153 Christian Knowledge Society, as well as many others of the same description. Too much praise cannot be given to the “ Religious Tract Society," for its exertions in opposition to the infidels of the present day, by distributing large numbers of the tracts, at the doors of that den of wickedness, the Rotunda.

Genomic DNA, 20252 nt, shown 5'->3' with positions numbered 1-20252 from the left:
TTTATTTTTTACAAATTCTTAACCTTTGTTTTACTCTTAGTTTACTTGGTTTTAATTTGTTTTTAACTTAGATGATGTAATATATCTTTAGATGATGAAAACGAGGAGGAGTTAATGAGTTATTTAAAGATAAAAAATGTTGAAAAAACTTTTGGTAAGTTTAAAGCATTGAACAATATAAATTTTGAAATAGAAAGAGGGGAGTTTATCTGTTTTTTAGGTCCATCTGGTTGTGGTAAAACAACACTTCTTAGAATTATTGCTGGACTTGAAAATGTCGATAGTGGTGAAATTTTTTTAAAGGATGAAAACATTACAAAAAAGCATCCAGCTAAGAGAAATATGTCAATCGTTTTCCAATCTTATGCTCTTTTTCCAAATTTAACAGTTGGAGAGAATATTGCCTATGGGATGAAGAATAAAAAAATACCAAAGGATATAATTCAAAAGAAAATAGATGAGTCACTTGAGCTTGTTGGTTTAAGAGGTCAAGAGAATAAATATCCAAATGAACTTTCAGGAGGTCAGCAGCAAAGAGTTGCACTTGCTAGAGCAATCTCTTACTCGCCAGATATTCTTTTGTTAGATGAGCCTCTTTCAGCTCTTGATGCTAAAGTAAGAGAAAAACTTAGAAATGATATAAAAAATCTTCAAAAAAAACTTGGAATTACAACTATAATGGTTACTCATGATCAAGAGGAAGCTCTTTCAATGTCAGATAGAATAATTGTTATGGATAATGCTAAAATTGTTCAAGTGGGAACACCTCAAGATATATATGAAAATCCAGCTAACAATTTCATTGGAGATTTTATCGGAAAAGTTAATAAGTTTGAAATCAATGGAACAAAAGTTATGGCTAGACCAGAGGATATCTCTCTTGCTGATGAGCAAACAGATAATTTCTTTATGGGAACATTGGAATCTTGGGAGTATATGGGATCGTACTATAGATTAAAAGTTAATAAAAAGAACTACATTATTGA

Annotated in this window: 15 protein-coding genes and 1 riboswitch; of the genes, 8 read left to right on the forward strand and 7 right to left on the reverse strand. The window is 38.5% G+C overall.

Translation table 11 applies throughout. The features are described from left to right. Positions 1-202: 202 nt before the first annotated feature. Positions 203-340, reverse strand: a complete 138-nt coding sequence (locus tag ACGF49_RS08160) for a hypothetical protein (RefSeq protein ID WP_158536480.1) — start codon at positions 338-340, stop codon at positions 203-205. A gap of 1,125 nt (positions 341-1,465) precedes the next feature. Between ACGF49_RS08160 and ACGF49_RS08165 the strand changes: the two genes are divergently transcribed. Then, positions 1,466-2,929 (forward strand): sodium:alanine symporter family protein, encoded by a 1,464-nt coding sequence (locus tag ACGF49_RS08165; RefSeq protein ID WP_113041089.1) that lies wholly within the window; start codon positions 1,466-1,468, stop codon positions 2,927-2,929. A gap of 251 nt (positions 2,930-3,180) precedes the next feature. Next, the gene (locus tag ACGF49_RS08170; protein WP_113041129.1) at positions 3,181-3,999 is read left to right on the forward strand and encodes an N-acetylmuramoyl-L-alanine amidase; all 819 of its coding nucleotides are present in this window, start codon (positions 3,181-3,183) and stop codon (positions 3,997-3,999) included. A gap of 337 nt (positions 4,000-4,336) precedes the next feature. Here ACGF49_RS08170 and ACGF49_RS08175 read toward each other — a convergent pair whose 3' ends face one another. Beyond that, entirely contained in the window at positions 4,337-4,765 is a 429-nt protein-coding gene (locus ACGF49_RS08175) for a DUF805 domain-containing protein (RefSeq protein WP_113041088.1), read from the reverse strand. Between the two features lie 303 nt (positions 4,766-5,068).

It was once jocosely asked “ why men should choose to be ill, when there was sage growing in the garden." Men, however, will be ill, although there be sage in the garden; but yet it certainly is true, that our gardens and fields do contain many herbs which would be of excellent use as preservatives of health. When the stomach is weak and the digestion bad, vegetable bitters, taken regularly, will be likely to prove of great service in giving strength and tone to the stomach. The advantage of camomile is well known, as well as of the root of rhubarb, and many others: among the rest, sage tea has often been recommended, or the leaves laid between two pieces of bread and butter, and eaten at breakfast or at tea-time. This gives warmth and tone to the stomach. The habit of drinking brandy and gin must be left off, or the sage will do no good; in some cases, indeed, a very small quantity of brandy with a little water may be of use as a medicine, when there is nothing like fever. Ginger is an excellent thing. A little ginger put into the tea, and taken twice a day, is as warm as spirits, and has often been known, by perseverance, to have restored a weak stomach to strength,--all spirits being laid aside. In cold weather, a cup of hot water with ginger in it, is an excellent and wholesome cordial.